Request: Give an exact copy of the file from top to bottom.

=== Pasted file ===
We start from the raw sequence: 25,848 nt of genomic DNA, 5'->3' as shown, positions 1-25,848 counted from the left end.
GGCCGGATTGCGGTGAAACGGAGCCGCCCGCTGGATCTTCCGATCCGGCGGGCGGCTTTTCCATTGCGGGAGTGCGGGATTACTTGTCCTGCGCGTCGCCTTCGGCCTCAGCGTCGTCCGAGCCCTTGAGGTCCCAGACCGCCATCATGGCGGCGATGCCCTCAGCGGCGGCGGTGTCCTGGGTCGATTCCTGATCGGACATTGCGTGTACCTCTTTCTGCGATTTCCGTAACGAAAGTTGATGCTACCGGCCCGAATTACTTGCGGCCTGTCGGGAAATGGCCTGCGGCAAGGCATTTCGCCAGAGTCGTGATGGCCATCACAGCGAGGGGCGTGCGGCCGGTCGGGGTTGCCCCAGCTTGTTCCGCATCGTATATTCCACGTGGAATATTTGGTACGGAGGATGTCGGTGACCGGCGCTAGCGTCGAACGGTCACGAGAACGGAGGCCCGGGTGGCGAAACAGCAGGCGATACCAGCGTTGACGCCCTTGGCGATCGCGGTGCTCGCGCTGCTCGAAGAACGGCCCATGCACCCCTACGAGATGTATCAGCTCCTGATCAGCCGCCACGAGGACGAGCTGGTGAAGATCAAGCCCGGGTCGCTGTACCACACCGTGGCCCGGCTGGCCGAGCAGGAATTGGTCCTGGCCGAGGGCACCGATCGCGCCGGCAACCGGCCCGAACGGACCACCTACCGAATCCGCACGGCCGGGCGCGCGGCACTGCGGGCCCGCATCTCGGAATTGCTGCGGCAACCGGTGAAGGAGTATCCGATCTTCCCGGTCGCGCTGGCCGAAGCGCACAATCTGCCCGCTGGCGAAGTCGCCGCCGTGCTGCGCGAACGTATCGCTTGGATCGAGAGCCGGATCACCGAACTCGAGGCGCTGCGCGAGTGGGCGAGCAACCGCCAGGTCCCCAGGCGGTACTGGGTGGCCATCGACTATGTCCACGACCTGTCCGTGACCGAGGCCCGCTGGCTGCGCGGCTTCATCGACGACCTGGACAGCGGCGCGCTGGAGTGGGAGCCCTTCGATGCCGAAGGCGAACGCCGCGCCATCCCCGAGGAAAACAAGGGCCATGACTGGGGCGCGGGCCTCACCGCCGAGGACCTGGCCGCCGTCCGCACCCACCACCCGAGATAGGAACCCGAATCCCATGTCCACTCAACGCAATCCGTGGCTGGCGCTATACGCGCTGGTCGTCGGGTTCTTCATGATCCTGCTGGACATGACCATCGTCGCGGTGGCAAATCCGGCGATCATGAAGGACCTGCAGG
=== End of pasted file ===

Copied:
We start from the raw sequence: 25,848 nt of genomic DNA, 5'->3' as shown, positions 1-25,848 counted from the left end.
GGCCGGATTGCGGTGAAACGGAGCCGCCCGCTGGATCTTCCGATCCGGCGGGCGGCTTTTCCATTGCGGGAGTGCGGGATTACTTGTCCTGCGCGTCGCCTTCGGCCTCAGCGTCGTCCGAGCCCTTGAGGTCCCAGACCGCCATCATGGCGGCGATGCCCTCAGCGGCGGCGGTGTCCTGGGTCGATTCCTGATCGGACATTGCGTGTACCTCTTTCTGCGATTTCCGTAACGAAAGTTGATGCTACCGGCCCGAATTACTTGCGGCCTGTCGGGAAATGGCCTGCGGCAAGGCATTTCGCCAGAGTCGTGATGGCCATCACAGCGAGGGGCGTGCGGCCGGTCGGGGTTGCCCCAGCTTGTTCCGCATCGTATATTCCACGTGGAATATTTGGTACGGAGGATGTCGGTGACCGGCGCTAGCGTCGAACGGTCACGAGAACGGAGGCCCGGGTGGCGAAACAGCAGGCGATACCAGCGTTGACGCCCTTGGCGATCGCGGTGCTCGCGCTGCTCGAAGAACGGCCCATGCACCCCTACGAGATGTATCAGCTCCTGATCAGCCGCCACGAGGACGAGCTGGTGAAGATCAAGCCCGGGTCGCTGTACCACACCGTGGCCCGGCTGGCCGAGCAGGAATTGGTCCTGGCCGAGGGCACCGATCGCGCCGGCAACCGGCCCGAACGGACCACCTACCGAATCCGCACGGCCGGGCGCGCGGCACTGCGGGCCCGCATCTCGGAATTGCTGCGGCAACCGGTGAAGGAGTATCCGATCTTCCCGGTCGCGCTGGCCGAAGCGCACAATCTGCCCGCTGGCGAAGTCGCCGCCGTGCTGCGCGAACGTATCGCTTGGATCGAGAGCCGGATCACCGAACTCGAGGCGCTGCGCGAGTGGGCGAGCAACCGCCAGGTCCCCAGGCGGTACTGGGTGGCCATCGACTATGTCCACGACCTGTCCGTGACCGAGGCCCGCTGGCTGCGCGGCTTCATCGACGACCTGGACAGCGGCGCGCTGGAGTGGGAGCCCTTCGATGCCGAAGGCGAACGCCGCGCCATCCCCGAGGAAAACAAGGGCCATGACTGGGGCGCGGGCCTCACCGCCGAGGACCTGGCCGCCGTCCGCACCCACCACCCGAGATAGGAACCCGAATCCCATGTCCACTCAACGCAATCCGTGGCTGGCGCTATACGCGCTGGTCGTCGGGTTCTTCATGATCCTGCTGGACATGACCATCGTCGCGGTGGCAAATCCGGCGATCATGAAGGACCTGCAGG